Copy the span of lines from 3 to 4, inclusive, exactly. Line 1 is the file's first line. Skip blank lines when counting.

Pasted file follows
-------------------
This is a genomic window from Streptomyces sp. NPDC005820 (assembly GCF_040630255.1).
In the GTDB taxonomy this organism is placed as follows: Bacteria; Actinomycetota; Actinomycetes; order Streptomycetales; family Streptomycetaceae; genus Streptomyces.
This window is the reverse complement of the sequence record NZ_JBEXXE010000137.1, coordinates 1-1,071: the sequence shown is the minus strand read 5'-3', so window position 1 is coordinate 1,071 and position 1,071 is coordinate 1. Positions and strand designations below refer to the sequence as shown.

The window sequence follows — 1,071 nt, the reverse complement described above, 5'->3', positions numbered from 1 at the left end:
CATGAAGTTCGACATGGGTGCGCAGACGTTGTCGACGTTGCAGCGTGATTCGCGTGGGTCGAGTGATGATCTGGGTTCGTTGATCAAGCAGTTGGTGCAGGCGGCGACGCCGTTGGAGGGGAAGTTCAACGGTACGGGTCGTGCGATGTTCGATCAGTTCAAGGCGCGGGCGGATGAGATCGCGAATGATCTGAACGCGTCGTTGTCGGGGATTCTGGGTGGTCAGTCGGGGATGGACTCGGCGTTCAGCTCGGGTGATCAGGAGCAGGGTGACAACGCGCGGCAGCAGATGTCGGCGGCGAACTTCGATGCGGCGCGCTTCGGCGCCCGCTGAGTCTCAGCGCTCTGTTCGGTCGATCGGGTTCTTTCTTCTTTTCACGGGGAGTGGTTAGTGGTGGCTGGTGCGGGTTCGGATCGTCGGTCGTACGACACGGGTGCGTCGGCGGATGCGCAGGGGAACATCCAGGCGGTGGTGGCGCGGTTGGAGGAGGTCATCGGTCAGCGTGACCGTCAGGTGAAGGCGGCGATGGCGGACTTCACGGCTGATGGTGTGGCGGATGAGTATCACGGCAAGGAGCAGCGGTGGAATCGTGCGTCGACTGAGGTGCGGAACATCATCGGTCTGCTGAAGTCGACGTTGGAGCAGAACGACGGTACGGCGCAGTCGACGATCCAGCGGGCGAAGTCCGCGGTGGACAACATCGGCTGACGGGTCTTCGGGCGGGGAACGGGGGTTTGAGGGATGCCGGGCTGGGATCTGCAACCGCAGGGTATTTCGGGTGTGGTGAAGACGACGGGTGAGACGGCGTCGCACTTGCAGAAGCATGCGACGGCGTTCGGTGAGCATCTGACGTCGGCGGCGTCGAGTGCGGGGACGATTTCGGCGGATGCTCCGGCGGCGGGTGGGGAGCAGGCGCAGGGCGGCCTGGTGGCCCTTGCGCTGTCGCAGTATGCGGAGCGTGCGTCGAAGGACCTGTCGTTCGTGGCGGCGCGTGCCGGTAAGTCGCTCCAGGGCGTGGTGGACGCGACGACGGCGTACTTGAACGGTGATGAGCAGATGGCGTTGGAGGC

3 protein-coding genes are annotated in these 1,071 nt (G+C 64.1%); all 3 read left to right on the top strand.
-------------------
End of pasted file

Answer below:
This window is the reverse complement of the sequence record NZ_JBEXXE010000137.1, coordinates 1-1,071: the sequence shown is the minus strand read 5'-3', so window position 1 is coordinate 1,071 and position 1,071 is coordinate 1. Positions and strand designations below refer to the sequence as shown.

The window sequence follows — 1,071 nt, the reverse complement described above, 5'->3', positions numbered from 1 at the left end: